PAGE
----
Joyce says that this now “means that the Western Australian economy is missing out on more than $100 million of activity because of the delays to Perth-Paris caused by Perth Airport.”
In terms of finding a solution, Joyce said “this debate has been running long enough for us to know what the main rebuttals to our position are. So, let’s jump to that and save some time.”
“The main one is that airlines – especially Qantas – have plenty of commercial leverage they can use with airports. Ask yourself: would Paul and I be here today if that was the case?
“Australian airports are literally the only game in town. Their business model is based on it. We can’t just up-stumps and fly to the next airport 15 minutes down the road. They have airlines and passengers over a barrel.
“I’ve also heard people say, ‘You’re an airline CEO, of course, you want airports to drop their fees. You will just pocket the difference and boost your own profits.
“Well, the difference between Qantas and the airports is that we actually face real competition. We compete every single day with Virgin, Rex, Air New Zealand and in some cases dozens of airlines for customers.
“We compete on the price of every single seat of every flight. And it’s this competition which ultimately sets airfares. So, if there is a cost advantage, history shows that airlines will use it to sharpen fares. That’s why they’ve dropped so much over the past 10 years.”
Concluding his case, Joyce said: “clearly, the status quo isn’t working: fees and charges from monopoly airports are excessive and damaging the economy. And airports continue to reap super-profits because there is no real threat of intervention to moderate their behaviour.
“The good news is that there is a relatively simple solution, which we believe will help resolve deadlocks between airports and airlines, unlock investment, and drive increases in productivity.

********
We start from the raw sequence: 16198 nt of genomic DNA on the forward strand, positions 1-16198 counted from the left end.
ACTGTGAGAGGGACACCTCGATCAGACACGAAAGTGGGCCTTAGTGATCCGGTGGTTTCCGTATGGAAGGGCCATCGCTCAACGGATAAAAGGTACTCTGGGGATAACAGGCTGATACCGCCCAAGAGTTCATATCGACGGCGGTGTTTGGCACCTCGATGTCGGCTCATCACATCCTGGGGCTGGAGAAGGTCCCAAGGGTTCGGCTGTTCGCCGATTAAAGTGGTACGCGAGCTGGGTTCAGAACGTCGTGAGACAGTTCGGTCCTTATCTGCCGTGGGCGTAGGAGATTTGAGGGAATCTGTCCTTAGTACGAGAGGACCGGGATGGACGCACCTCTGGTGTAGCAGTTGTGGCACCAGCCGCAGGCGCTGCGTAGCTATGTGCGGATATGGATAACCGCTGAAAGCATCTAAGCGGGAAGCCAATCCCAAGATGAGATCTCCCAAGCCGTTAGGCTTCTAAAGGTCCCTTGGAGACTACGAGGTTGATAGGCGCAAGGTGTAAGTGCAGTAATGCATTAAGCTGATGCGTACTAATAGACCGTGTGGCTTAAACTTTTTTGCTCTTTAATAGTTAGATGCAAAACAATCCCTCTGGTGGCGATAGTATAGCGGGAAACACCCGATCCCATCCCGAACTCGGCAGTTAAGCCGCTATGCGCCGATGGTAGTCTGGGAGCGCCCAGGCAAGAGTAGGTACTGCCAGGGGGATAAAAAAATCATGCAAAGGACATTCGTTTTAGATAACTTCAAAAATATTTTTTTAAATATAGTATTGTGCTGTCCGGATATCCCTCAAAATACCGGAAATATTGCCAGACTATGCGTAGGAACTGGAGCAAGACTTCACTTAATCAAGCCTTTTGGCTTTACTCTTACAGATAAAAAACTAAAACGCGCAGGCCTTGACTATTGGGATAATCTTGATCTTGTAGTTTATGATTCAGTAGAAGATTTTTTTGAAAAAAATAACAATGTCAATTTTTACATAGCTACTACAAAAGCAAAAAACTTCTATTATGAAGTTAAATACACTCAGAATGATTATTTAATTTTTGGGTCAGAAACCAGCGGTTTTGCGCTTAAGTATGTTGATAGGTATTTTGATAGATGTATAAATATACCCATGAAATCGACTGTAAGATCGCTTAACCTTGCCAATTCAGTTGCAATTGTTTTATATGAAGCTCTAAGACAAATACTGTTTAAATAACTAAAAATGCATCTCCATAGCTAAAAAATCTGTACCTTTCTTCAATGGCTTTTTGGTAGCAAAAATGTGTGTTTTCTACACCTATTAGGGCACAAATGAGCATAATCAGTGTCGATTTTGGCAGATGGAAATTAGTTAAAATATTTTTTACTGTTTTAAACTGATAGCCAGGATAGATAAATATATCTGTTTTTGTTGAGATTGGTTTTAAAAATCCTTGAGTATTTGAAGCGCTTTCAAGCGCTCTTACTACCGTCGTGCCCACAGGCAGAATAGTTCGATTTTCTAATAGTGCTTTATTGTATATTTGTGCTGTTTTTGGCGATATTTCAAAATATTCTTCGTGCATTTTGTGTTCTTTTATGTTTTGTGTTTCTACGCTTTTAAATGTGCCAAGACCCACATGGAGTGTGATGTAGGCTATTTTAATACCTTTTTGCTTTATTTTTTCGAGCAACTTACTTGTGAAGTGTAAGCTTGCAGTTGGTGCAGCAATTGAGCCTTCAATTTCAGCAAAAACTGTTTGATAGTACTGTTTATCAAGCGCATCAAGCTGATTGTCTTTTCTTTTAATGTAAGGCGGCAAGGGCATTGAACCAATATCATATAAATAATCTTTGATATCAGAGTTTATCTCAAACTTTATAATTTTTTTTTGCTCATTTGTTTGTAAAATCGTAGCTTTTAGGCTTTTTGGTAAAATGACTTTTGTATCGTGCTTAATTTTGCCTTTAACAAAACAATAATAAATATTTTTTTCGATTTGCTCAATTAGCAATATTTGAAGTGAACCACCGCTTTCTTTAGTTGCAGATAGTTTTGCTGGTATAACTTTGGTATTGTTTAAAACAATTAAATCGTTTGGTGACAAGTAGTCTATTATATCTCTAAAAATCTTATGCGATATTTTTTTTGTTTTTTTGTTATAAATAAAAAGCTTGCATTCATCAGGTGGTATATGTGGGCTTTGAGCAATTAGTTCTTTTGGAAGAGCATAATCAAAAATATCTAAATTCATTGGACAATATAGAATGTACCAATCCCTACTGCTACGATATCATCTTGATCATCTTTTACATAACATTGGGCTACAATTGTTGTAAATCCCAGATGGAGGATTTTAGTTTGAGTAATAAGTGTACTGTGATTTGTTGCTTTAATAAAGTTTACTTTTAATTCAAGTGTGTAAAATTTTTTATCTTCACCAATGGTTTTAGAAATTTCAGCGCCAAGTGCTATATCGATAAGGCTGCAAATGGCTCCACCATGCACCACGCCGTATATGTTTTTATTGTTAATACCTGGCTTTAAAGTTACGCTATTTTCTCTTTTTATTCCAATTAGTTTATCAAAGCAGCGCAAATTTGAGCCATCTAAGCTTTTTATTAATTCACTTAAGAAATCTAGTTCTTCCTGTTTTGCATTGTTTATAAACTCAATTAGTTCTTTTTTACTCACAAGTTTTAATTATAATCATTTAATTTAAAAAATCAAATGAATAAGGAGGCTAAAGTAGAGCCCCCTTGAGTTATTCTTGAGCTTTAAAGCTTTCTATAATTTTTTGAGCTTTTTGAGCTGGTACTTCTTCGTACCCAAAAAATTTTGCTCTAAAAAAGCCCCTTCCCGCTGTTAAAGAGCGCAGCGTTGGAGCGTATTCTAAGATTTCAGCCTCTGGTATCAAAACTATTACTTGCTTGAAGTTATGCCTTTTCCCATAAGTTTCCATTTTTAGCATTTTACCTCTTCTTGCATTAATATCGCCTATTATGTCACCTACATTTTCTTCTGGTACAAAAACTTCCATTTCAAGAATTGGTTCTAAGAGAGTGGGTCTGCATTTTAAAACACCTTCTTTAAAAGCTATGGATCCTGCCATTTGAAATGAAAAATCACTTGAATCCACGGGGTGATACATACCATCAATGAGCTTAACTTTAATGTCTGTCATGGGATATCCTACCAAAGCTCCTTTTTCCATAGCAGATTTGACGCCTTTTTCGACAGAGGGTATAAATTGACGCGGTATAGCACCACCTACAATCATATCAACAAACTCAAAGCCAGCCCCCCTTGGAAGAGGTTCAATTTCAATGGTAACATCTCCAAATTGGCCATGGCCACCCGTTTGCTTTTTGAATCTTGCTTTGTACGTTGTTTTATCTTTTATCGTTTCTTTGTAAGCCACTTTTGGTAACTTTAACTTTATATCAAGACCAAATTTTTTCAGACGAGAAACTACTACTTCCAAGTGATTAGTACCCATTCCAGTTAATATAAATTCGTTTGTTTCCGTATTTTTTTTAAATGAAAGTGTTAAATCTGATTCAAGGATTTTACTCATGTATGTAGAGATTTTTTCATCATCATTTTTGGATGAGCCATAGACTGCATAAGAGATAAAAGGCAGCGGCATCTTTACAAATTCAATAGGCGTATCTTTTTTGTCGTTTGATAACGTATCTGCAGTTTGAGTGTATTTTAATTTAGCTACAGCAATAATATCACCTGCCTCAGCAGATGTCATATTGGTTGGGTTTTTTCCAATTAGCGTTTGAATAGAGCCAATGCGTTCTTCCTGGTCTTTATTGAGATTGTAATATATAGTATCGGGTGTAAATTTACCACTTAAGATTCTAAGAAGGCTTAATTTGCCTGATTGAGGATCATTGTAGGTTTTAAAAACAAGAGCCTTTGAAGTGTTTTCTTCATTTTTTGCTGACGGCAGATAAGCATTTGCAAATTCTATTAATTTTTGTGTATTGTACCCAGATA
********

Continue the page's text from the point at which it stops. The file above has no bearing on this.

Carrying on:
“And other businesses operating at the airport – retailers, car rental companies and uber drivers – have backed the proposal.
“The Business Council of Australia met in Canberra today and a number of chief executives commented that they were heartened to hear the Treasurer recently say that tackling market power misuse will help ensure the most efficient allocation of resources and the most productive outcomes.
“We would suggest there is no better place to start than tackling the misuse of power by Australia’s monopoly airports. The Government could make this happen by introducing the reforms recommended by the ACCC.”
However, airports have accused the airlines of acting in their own self-interest, rather than for their passengers.
“Qantas and Virgin want to squeeze competition out of the market to entrench the domestic duopoly and they know that’s exactly what will happen if they turn the screws on airport investment.”
Australian Airports Association chief executive Caroline Wilkie
Federal Treasurer Josh Frydenberg is anticipated to release the Governments response and Productivity Commission report later this year.